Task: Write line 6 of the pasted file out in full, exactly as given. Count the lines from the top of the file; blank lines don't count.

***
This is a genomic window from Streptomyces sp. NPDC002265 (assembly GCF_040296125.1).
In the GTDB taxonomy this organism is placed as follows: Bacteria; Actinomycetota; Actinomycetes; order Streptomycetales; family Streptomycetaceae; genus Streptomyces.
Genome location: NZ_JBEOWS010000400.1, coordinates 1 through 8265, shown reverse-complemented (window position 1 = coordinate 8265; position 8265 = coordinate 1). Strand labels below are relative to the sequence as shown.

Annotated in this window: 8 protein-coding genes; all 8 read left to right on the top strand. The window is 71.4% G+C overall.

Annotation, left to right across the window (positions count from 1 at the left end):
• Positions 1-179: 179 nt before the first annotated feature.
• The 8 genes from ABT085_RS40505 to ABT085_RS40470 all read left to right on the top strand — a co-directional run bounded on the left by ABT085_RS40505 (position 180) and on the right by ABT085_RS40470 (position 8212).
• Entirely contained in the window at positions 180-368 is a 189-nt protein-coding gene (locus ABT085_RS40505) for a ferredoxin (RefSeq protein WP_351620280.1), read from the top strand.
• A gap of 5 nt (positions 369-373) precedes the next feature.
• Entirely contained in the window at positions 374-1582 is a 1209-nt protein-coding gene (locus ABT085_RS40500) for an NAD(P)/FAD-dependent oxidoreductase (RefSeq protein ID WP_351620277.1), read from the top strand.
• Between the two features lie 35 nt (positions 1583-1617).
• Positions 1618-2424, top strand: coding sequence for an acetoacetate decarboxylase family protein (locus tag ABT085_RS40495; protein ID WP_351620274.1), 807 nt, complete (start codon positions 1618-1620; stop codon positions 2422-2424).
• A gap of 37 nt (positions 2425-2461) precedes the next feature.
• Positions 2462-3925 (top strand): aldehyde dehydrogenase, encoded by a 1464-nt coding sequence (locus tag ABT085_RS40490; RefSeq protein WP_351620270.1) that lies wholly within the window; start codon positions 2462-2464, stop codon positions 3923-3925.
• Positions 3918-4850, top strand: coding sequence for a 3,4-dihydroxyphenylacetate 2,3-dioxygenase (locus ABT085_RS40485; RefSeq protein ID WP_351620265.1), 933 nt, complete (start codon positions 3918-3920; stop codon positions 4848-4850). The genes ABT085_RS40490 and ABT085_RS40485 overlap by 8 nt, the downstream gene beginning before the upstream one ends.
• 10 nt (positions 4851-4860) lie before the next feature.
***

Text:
• Positions 1-179: 179 nt before the first annotated feature.